Following reports of financial strife at Crytek, another high-profile staffer has left the company. Crysis 3 lead producer Mike Read is now a 'former' producer at Crytek, according to both his LinkedIn and Twitter accounts. It follows news last week that the company's principle graphics engineer Tiago Sousa has defected to id Software.
Tiago Sousa, a longtime Crytek employee who served as the R&D Principal Graphics Engineer in the company's Frankfurt studio, has announced that he's left the company to become the Lead Rendering Programmer at Doom developer id Software.
Warface, Crytek's free-to-play near-future military shooter, is by all reports a decent game, if not a particularly noteworthy one. It's done well in Russia, but has struggled to game traction in other parts of the world. Developer Crytek, which is rumored to be struggling with serious financial troubles, no doubt hopes that today's launch on Steam will turn the game's fortunes around.
Report: 30+ Crytek UK staff have left since 2011, others go unpaid as studio struggles with financial trouble
Crytek UK has lost more than 30 employees since 2011, according to a Eurogamer report. The departures include employees "who held key positions in art, design and programming" since development began on the new Homefront in 2011. News of the departures follows previous reports of financial troubles at Crytek, developers of Crysis and the Crytek Engine.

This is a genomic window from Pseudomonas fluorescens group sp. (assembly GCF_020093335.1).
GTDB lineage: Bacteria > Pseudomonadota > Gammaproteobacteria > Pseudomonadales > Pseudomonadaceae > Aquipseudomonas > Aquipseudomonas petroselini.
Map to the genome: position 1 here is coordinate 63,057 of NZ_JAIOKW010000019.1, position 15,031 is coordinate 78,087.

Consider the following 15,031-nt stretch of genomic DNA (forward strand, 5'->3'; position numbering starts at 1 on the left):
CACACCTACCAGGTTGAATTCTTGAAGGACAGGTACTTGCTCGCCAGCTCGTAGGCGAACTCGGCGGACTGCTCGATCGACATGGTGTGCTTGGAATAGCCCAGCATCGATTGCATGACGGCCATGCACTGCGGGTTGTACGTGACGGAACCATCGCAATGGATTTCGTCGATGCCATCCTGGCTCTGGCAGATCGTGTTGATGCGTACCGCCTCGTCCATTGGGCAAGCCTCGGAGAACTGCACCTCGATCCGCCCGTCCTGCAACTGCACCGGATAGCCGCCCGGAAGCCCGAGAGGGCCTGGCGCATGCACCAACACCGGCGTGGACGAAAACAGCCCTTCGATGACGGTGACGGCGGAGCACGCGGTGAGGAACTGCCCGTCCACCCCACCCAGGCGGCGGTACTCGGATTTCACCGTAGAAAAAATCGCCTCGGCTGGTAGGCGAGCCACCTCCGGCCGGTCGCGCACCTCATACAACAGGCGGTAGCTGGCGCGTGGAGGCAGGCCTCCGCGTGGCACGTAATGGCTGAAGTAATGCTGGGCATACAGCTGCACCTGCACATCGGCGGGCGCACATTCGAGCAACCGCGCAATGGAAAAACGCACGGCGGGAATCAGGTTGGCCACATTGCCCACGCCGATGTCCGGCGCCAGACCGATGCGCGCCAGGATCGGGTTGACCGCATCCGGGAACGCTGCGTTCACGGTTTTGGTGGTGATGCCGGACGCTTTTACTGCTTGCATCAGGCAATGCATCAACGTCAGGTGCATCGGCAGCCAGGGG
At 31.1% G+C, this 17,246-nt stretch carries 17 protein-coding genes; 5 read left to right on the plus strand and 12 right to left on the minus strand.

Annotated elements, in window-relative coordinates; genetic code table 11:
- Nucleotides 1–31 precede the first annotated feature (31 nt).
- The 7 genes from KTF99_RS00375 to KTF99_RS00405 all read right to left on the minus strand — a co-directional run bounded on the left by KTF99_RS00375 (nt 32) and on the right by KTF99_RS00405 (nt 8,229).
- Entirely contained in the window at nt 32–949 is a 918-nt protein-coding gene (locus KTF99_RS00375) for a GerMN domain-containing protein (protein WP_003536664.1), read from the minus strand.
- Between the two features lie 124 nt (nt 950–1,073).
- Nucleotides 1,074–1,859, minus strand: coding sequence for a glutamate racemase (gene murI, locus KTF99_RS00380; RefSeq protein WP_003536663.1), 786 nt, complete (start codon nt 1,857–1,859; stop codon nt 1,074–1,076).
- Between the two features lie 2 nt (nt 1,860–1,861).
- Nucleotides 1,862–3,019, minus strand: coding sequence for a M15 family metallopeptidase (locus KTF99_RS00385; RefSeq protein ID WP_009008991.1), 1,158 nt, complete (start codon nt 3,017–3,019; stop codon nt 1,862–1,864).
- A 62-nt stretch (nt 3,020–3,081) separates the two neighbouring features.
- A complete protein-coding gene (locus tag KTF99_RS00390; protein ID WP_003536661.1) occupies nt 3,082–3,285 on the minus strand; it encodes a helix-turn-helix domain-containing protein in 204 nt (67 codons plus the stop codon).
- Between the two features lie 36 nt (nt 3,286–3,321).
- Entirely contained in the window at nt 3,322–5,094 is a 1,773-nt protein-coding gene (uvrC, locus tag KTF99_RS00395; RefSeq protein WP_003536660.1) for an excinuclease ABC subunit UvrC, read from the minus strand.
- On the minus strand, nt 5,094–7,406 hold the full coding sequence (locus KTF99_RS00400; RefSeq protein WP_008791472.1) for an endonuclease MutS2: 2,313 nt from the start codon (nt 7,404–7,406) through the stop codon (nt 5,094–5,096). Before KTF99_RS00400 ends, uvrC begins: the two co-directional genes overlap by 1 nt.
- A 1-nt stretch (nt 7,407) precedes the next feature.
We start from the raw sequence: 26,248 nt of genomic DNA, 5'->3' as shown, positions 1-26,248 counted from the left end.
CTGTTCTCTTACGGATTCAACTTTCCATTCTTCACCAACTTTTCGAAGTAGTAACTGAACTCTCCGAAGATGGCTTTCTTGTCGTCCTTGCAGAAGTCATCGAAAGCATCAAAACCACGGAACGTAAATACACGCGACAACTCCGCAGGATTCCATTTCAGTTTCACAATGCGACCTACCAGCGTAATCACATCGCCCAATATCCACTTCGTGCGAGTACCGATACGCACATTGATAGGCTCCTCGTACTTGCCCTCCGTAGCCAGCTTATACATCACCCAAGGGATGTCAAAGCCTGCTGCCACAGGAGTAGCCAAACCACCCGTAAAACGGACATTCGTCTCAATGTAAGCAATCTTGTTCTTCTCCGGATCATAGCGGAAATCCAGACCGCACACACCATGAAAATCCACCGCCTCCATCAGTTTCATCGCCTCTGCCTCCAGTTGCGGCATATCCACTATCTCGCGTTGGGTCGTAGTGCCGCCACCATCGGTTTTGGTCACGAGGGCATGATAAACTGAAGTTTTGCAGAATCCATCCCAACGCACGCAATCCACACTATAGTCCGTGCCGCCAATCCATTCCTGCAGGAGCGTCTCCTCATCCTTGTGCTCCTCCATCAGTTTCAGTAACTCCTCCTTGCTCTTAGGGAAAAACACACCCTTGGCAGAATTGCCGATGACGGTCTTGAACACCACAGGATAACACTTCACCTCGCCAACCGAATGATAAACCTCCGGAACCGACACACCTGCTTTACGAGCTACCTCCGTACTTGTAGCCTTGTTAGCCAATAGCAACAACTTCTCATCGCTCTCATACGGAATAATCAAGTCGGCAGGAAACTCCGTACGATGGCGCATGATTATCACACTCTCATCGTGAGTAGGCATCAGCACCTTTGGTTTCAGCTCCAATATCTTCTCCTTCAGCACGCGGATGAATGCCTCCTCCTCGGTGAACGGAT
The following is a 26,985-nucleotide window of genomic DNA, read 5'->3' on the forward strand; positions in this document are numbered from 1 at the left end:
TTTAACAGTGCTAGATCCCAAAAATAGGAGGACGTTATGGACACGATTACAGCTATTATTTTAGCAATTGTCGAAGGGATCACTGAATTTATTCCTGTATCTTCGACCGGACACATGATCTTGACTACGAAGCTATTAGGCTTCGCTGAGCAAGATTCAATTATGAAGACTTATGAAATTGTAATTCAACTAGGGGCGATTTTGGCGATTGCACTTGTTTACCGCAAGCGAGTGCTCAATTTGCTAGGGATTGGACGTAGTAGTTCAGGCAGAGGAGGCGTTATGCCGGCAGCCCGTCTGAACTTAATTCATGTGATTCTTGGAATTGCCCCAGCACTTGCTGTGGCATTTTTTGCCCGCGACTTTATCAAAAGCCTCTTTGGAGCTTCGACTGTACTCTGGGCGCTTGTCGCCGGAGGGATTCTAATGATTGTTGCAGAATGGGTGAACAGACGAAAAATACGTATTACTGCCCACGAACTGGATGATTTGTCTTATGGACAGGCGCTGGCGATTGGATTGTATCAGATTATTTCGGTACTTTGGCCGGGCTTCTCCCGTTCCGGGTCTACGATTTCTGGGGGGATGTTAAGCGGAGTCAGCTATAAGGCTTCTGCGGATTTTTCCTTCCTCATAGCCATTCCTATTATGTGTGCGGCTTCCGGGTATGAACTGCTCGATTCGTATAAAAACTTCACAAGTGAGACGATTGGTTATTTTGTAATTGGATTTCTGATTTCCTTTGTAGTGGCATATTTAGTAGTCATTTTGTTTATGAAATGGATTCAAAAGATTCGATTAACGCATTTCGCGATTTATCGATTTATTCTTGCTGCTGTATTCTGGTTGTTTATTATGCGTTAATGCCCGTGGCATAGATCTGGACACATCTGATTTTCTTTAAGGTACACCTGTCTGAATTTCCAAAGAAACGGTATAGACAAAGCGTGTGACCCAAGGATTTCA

Four people stand toe-to-toe in a desperate battle against the undead. No, it's not a new Left 4 Dead. Or a new Sniper Elite: Nazi Zombie Army. Or a new... okay, it'll be easier to tell you what it is. Hunt: Horrors of the Gilded Age is another newly announced game from Crytek.
The words "there is a new Homefront game coming," are, based on previous evidence, something you'd be forgiven for not caring about. But don't scroll on by just yet, because there are reasons Homefront: The Revolution could resuscitate the ill-fated shooter series. Not least is the fact that it's being developed by Crytek UK. That studio were once called Free Radical, and were responsible for the excellent Timesplitters series. Also for the ropey PS3-exclusive Haze, so maybe we're not entirely in the clear just yet.